Deductive and inductive arguments

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Kielicious
 
Reply Sat 16 Jan, 2010 01:05 pm
@kennethamy,
Indeed.

Who do you think is going to win the superbowl?

*warning* Rhetorical statement *warning*
 
kennethamy
 
Reply Sat 16 Jan, 2010 01:07 pm
@Kielicious,
Kielicious;120504 wrote:
Indeed.

Who do you think is going to win the superbowl?

*warning* Rhetorical statement *warning*


I have heard of rhetorical questions, but what is a rhetorical statement? Anyway, what are you talking about?
 
Kielicious
 
Reply Sat 16 Jan, 2010 01:09 pm
@kennethamy,
kennethamy;120507 wrote:
I have heard of rhetorical questions, but what is a rhetorical statement? Anyway, what are you talking about?



LoL keep up the good work ken. :a-ok: You didnt fall for anything...
 
Pyrrho
 
Reply Sat 16 Jan, 2010 01:11 pm
@Kielicious,
Kielicious;120504 wrote:
Indeed.

Who do you think is going to win the superbowl?

*warning* Rhetorical statement *warning*


It is a rhetorical question, not a rhetorical statement. Even when you are merely attempting to goad kennethamy into wasting time with you, you get things wrong.
 
Kielicious
 
Reply Sat 16 Jan, 2010 01:12 pm
@Pyrrho,
Pyrrho;120511 wrote:
It is a rhetorical question, not a rhetorical statement. Even when you are merely attempting to goad kennethamy into wasting time with you, you get things wrong.



Damn I got two!

You guys are too easy.

Anyway, that was fun. Next time dont be so hard on yourself. Wait a minute, how does one be hard to oneself? Hmmmmmmm.....
 
Zetherin
 
Reply Sat 16 Jan, 2010 01:18 pm
@Emil,
Emil;120483 wrote:
I did not get it from anywhere and that is why it is not in quotation marks. I don't understand the question.


Hm, I thought you could have inferred what I meant by my question.

I'll rephrase.

Can you explain why you came to that conclusion in the first place?

kennethamy wrote:
But the intention theory does not make the distinction between deduction and induction depend on psychology. The distinction is still logical between whether the argument is conclusive or not. Where intention comes in is in trying to decide whether the argument is deductive or inductive. That is an epistemological issue, not a logical issue. Intention theory does not psychologize logic (Frege's bid bugaboo). It may psychologize the epistemology of logic, though. But is that so bad?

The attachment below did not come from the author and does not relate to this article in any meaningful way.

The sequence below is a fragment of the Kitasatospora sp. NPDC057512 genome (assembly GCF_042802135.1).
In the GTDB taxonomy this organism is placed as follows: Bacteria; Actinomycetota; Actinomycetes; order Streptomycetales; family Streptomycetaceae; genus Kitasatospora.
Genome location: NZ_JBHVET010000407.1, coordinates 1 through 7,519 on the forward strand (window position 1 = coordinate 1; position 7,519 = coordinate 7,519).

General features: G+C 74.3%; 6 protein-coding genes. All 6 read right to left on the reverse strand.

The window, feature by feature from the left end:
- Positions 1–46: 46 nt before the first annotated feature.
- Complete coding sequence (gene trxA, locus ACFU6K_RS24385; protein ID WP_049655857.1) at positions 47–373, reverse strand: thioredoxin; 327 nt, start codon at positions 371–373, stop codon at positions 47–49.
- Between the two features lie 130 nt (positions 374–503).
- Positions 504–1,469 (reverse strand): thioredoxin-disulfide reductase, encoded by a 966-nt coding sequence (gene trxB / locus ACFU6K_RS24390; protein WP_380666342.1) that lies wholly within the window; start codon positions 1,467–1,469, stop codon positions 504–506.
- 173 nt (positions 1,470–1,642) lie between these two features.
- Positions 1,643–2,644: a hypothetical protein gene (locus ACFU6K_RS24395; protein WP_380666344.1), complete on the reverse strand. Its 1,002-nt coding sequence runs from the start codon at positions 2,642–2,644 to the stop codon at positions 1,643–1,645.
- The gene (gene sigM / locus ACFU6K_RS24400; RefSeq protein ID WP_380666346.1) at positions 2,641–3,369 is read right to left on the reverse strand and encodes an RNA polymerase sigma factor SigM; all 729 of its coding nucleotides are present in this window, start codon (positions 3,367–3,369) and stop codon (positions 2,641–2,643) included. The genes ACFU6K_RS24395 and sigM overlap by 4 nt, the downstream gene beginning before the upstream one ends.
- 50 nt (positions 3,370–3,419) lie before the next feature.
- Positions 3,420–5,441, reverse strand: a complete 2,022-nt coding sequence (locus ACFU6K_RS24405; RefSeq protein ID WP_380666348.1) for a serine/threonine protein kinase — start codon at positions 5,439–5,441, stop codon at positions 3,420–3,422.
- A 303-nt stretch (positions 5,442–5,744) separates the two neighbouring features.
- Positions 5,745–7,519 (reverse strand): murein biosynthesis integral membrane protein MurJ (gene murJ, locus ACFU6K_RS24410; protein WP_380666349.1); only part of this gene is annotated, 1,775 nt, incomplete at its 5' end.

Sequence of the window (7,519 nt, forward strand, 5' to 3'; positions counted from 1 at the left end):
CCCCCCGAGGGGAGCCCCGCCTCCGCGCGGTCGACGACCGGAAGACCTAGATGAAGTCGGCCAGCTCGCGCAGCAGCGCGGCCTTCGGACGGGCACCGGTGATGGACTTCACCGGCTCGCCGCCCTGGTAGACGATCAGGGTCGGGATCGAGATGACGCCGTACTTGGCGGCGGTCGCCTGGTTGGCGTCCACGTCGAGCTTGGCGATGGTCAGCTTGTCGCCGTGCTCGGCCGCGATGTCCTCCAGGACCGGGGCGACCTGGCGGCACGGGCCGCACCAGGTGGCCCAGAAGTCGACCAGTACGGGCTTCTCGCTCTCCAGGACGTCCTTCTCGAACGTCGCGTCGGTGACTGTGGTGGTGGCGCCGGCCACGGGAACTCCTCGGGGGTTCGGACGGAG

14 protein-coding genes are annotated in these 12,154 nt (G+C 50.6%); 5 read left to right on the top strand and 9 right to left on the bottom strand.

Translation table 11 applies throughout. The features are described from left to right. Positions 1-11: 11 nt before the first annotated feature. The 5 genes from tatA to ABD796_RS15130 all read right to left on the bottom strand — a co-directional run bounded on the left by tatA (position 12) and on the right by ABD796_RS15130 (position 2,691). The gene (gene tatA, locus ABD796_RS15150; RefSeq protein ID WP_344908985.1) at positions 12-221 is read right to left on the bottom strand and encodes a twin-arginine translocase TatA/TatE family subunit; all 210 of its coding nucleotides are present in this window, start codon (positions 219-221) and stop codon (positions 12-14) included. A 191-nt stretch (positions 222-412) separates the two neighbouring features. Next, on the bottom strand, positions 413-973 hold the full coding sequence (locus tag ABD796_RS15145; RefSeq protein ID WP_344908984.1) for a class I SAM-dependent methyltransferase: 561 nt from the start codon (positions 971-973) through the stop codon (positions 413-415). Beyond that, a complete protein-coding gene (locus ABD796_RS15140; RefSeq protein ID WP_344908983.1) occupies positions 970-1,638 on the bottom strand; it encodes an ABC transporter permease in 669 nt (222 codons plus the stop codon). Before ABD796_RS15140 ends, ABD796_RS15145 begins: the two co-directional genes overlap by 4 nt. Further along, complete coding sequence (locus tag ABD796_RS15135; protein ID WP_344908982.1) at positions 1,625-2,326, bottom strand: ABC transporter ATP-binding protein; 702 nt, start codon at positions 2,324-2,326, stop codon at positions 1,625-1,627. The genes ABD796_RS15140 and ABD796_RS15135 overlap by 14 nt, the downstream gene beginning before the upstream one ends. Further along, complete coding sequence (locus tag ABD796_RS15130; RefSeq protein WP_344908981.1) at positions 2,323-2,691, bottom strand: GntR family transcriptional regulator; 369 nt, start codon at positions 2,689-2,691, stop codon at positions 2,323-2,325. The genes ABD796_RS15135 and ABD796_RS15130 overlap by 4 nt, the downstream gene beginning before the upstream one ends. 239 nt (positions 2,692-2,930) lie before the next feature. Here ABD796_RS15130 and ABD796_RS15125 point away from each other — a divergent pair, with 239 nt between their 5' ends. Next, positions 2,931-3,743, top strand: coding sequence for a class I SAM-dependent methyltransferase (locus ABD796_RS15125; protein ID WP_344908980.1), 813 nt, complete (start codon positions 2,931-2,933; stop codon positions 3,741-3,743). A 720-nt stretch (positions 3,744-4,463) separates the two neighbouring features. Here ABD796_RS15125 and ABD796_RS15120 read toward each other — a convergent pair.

Thanks, that clears it up a bit. I still don't quite get it, but I'll do more research.
 
kennethamy
 
Reply Sat 16 Jan, 2010 01:25 pm
@Kielicious,
Kielicious;120509 wrote:
LoL keep up the good work ken. :a-ok: You didnt fall for anything...


Are you trying to make me believe that the silliness and ignorance were intentional.
 
Zetherin
 
Reply Sat 16 Jan, 2010 01:27 pm
@kennethamy,
kennethamy;120519 wrote:
Are you trying to make me believe that the silliness and ignorance were intentional.


Ignore, don't entertain.
 
kennethamy
 
Reply Sat 16 Jan, 2010 01:29 pm
@Zetherin,
Zetherin;120522 wrote:
Ignore, don't entertain.


But he might be learning despite himself.
 
Kielicious
 
Reply Sat 16 Jan, 2010 01:40 pm
@kennethamy,
You see ken, and others, implied statements are inherent to reasoning skills. Something you guys seem to be lacking.
 
kennethamy
 
Reply Sat 16 Jan, 2010 01:43 pm
@Kielicious,
Kielicious;120529 wrote:
You see ken, and others, implied statements are inherent to reasoning skills. Something you guys seem to be lacking.


But why imply when you can state? Unless you don't know what you mean, or you do not know how to state what you mean? Are you in the business of testing your readers' reasoning skills, or saying what you mean?
 
Kielicious
 
Reply Sat 16 Jan, 2010 01:56 pm
@kennethamy,
kennethamy;120530 wrote:
But why imply when you can state? Unless you don't know what you mean, or you do not know how to state what you mean? Are you in the business of testing your readers' reasoning skills, or saying what you mean?


Why imply when you can state?

Well, Im sure its different for everybody, but I do it for sheer poetic license and, yes, to somewhat test my readers because if they cant even handle a minor speed bump then how are they gonna fair against very well put together rhetoric? They wont. Implied statements are so crucial to reasoning which is why every critical thinking class Ive had stresses this.
 
kennethamy
 
Reply Sat 16 Jan, 2010 02:29 pm
@Kielicious,
Kielicious;120533 wrote:
Why imply when you can state?

Well, Im sure its different for everybody, but I do it for sheer poetic license and, yes, to somewhat test my readers because if they cant even handle a minor speed bump then how are they gonna fair against very well put together rhetoric? They wont. Implied statements are so crucial to reasoning which is why every critical thinking class Ive had stresses this.